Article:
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ClassPass is officially a unicorn worth $1 billion—here’s what that means for the world beyond fitness

Rachel Lapidos

Rachel LapidosJanuary 9, 2020

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Photo: ClassPass

ClassPass broke open the boutique fitness industry in 2013 by allowing users to take an à la carte approach to studio classes. Seven years later, after testing a number of different business models and then adding a variety of offerings to its bookable services (spa treatments, digitally-streamed workouts, and even getaways), ClassPass has officially reached so-called “unicorn” status as a privately-owned startup worth a whopping $1 billion.

On Thursday, ClassPass announced its (impressive) new valuation after closing a $285 million investment round led by L Catterton (a firm involved with fitness companies Peloton, Equinox, and CorePower Yoga) and Apax Digital as well as existing investor Temasek. With the influx of cash, ClassPass is fully armed with the resources it needs to further expand globally.

“It’s super validating, and we’re really excited as we’ve been working on this for a while,” Payal Kadakia, founder and executive chairman of ClassPass, tells Well+Good. “As a female and a woman of color, it’s great to celebrate these moments, because it’s important to know that anyone who has a dream can achieve things.”

“As a female and a woman of color, it’s great to celebrate these moments.” —Payal Kadakia, founder and executive chairman of ClassPass

When it first launched, ClassPass allowed users to pay $99 for 10 boutique studio classes a month—which was groundbreaking at a time when the average fitness class charged about $25 per hour session—and then skyrocketed in popularity when, a few months later, it allowed users unlimited access to classes for under $100. Major updates (and price increases) in subsequent years only added to the company’s cache of disruption as it expanded to dozens of countries and partnered with over 30,000 studios, gyms, and wellness providers, offered wellness treatments, wellness travel packages, and moved into the digital fitness realm with ClassPass Go.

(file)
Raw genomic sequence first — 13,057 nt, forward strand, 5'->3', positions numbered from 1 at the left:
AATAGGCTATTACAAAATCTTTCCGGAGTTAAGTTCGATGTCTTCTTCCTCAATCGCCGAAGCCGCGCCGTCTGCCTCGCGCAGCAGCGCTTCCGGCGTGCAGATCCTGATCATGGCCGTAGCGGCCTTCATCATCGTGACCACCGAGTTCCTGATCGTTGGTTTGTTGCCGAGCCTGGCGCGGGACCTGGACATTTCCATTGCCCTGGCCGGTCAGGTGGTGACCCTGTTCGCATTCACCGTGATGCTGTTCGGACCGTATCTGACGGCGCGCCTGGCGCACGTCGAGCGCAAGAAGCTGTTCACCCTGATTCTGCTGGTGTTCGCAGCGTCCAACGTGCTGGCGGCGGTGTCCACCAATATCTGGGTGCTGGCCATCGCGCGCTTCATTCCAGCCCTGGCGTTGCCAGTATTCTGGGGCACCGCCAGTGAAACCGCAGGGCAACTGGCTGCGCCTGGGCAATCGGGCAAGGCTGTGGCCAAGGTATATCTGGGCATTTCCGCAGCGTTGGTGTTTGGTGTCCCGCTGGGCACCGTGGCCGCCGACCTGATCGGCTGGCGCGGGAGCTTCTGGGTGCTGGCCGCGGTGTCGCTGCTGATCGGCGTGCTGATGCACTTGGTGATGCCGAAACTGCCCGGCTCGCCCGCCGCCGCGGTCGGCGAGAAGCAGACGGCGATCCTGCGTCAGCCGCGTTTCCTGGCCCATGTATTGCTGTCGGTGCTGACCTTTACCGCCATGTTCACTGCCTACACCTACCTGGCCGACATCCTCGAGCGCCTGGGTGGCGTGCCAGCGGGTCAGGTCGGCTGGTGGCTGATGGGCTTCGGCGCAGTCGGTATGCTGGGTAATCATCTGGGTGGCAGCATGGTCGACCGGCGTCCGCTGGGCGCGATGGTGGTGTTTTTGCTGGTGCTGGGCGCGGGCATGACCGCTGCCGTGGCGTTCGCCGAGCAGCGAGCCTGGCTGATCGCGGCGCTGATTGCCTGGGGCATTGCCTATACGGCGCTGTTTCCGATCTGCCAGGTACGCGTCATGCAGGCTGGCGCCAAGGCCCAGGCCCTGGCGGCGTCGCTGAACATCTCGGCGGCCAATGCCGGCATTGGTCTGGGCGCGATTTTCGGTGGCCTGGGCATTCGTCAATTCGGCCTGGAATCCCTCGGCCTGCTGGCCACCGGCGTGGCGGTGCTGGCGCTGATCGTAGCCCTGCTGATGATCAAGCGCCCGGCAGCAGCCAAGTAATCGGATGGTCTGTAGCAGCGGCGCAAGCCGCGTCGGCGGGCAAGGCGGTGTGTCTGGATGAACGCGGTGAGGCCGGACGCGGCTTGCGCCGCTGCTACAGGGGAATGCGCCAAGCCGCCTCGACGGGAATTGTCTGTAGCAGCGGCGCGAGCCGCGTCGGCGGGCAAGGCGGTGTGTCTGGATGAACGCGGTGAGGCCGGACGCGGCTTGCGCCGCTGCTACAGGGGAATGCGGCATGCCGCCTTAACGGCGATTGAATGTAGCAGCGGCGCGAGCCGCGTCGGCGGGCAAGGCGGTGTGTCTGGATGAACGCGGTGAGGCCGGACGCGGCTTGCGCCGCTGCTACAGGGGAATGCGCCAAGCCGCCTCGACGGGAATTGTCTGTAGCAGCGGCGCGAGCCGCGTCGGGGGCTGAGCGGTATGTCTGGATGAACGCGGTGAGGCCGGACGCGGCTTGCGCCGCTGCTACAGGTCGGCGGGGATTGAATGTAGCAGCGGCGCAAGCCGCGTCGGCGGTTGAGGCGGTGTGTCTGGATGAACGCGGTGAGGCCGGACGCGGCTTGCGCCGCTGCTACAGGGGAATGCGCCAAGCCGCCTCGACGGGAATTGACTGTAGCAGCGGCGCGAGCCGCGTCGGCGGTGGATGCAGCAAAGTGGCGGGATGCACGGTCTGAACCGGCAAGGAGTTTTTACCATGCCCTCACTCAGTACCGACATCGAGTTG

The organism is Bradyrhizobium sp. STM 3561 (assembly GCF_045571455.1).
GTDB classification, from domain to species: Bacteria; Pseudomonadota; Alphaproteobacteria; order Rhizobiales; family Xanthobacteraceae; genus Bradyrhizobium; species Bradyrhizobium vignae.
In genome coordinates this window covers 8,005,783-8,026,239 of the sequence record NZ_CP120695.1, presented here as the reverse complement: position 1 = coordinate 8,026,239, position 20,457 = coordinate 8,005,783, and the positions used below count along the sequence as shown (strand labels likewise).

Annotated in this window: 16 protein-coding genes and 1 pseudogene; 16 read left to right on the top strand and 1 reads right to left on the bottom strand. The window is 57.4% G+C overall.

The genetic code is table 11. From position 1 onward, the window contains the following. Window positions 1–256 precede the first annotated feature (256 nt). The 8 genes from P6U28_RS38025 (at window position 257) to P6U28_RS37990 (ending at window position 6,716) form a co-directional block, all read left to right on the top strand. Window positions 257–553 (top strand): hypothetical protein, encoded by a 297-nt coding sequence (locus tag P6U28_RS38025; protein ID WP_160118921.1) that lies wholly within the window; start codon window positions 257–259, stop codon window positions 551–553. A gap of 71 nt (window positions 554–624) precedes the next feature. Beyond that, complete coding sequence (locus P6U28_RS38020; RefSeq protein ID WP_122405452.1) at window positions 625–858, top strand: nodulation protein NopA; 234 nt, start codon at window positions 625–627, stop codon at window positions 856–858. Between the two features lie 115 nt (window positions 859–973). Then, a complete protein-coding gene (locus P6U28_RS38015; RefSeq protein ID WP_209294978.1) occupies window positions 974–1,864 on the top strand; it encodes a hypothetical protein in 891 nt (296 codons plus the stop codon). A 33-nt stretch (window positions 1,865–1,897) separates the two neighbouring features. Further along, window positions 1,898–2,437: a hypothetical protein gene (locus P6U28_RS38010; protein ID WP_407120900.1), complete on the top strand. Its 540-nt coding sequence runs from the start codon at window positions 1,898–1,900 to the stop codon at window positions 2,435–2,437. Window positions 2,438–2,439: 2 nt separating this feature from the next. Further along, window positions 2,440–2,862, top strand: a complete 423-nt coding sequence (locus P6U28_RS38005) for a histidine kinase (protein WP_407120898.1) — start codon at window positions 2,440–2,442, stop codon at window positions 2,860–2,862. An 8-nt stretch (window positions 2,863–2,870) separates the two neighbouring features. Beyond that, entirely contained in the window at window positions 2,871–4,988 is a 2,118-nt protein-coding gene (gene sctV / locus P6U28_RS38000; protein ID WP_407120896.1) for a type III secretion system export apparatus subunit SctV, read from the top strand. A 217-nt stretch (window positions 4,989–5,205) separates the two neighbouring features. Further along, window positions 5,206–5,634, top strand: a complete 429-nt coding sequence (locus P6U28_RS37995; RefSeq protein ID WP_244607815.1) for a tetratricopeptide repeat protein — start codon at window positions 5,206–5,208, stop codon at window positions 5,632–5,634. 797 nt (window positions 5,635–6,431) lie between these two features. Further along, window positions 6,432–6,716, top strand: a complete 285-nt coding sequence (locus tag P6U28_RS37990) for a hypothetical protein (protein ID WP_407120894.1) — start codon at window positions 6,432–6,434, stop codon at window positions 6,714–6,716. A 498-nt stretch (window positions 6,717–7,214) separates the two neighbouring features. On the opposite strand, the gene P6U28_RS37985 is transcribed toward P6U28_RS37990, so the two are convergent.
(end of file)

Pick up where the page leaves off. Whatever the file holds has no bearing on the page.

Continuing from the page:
Now, as a company with unicorn status, Kadakia says that ClassPass has three main goals. First up is geographic expansion. “In the past 18 months, we’ve gone from four countries to 28. We’re going to continue this trend, heavily focused on Europe and South America,” she says. The second is a corporate wellness program. “We really have become one of the most employer-friendly models that exists in the industry and we’re really excited about that.” And third is expansion into new supply, adding more experiences beyond boutique fitness. “We’re seeing such great traction,” says Kadakia, “so we’re going to continue our investment in broadening that category.”

For Kadakia, the company’s financial backing is proof that the brand has done something right. “Our entire goal has always been to help motivate people to stay active and to discover new things,” she says. “What we find more validating is the fact that we’ve booked over 100 million reservations on the platform. The big thing we celebrate is the impact on people’s lives—the hours of people’s lives that we’ve touched.” Judging by what we’ve witnessed ClassPass achieve since its inception, it’s sure to continue disrupting the wellness world one booking at a time.

FWIW, workout burnout is a thing—here’s how to prevent it from happening to you. Also, check out our fitness challenge ideas, courtesy of this year’s ReNew Year plan. 

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